KAILUA-KONA — Turnout in Hawaii County for Tuesday’s election was among the lowest in this county’s history as well as the lowest of any county in the state this year.
Between absentee and in-person votes throughout the Big Island’s precincts, only 51.5 percent of the county’s 115,406 registered voters took part in the general election. Kauai had the highest rate of turnout with 58.1 percent. Maui and Honolulu recorded turnout rates of 52.2 and 52.5 percent, respectively.
Statewide participation at the polls was markedly down for Tuesday’s election. The state Office of Elections reported a statewide total turnout of 52.6 percent, down about six points from the 2016 election.
Hawaii County’s rate this general election was higher only than the most recent nonpresidential election of 2014, when only 47.7 percent of registered voters cast ballots, according to the state Office of Elections.
The 2016 presidential election, according to state data, brought out 58.4 percent of the state’s registered voters compared to 61.9 percent in 2012. Hawaii County numbers nearly mirrored the state both years, with 58.4 percent of the county’s registered voters casting ballots in 2016 and 61.2 percent in 2012.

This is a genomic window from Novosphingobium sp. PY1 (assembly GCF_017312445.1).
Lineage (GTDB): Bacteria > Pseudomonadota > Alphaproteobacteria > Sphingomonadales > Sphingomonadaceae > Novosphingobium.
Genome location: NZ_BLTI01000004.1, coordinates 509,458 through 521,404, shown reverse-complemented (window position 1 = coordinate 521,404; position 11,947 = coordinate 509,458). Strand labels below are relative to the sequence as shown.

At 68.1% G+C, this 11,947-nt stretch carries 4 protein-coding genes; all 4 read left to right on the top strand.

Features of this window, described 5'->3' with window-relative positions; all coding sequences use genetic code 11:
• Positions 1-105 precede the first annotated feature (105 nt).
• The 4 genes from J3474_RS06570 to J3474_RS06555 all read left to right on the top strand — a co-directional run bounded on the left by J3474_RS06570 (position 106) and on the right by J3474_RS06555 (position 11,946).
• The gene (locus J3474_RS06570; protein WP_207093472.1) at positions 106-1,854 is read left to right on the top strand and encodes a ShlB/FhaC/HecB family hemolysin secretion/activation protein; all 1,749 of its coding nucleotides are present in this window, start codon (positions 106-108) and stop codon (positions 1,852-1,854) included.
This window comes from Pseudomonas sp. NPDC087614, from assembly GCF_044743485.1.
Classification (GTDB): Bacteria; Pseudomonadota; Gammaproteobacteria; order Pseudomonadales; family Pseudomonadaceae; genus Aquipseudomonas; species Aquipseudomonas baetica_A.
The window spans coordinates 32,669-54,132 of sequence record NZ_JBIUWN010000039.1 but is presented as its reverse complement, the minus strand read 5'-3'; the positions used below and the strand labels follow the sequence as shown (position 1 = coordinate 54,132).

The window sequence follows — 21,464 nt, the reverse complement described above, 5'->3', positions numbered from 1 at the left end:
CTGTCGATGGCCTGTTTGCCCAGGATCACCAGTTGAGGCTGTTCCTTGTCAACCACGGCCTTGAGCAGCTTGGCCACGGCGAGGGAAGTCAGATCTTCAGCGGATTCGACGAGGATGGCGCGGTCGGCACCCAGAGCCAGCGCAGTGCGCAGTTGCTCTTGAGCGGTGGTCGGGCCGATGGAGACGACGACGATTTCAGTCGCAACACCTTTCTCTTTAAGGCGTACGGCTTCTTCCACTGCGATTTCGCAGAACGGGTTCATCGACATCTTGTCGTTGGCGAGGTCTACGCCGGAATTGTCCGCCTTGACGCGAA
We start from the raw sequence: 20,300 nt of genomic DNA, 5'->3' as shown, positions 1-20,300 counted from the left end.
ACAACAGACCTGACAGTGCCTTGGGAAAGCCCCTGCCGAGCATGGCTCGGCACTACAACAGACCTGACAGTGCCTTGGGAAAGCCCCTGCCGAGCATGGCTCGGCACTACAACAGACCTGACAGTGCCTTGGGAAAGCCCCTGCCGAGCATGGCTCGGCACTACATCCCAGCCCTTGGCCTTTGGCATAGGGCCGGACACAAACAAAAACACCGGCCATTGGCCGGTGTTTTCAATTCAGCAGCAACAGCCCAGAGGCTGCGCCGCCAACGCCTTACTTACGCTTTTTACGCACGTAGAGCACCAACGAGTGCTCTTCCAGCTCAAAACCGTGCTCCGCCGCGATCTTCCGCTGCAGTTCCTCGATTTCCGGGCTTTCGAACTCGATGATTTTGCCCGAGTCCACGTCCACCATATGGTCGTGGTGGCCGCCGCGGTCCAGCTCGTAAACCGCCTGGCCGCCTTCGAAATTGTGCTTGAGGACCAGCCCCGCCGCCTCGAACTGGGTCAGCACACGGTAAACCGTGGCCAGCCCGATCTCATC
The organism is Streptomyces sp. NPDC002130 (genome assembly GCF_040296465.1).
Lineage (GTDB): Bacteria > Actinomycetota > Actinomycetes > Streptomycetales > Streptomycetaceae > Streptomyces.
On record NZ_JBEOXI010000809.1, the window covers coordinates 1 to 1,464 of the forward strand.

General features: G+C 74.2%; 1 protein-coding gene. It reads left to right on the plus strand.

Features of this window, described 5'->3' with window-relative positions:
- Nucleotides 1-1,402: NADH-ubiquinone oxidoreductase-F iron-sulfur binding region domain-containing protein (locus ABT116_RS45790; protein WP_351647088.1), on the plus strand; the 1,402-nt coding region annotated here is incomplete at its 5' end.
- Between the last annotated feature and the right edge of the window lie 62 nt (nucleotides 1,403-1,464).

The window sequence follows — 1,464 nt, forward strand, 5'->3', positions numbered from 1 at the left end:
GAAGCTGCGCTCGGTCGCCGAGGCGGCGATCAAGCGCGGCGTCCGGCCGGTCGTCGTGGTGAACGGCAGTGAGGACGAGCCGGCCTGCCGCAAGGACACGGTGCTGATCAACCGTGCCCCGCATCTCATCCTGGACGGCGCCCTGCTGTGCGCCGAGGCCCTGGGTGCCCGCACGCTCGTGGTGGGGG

The trend reflects a steady drop in voter participation at the polls. While turnout rates in midterms are consistently lower than those in presidential elections, recent data show fewer people are casting their votes from midterm to midterm and presidential election to presidential election. And officials aren’t certain why.
“I wish I knew,” said Pat Nakamoto, Hawaii County elections program administrator. “I would do something about it.”
One trend Nakamoto has noticed is more people casting absentee and mail-in ballots at much higher rates than those coming to their precincts on Election Day.
In Hawaii County, nearly three out of every five ballots counted in Tuesday’s election — accounting for 34,497 ballots in total — were absentee ballots.
This year was also the first to allow Election Day voter registration, which allows those eligible to register and vote to do so at an early walk-in voting location in their county or at their polling place (as determined by their residential address) on Election Day.
And on Tuesday, Nakamoto said, many took that opportunity to register and cast their ballot. While she didn’t have exact figures on how many people registered on Tuesday, it was substantial, she said.
“It kept our control center busy the whole day,” she said.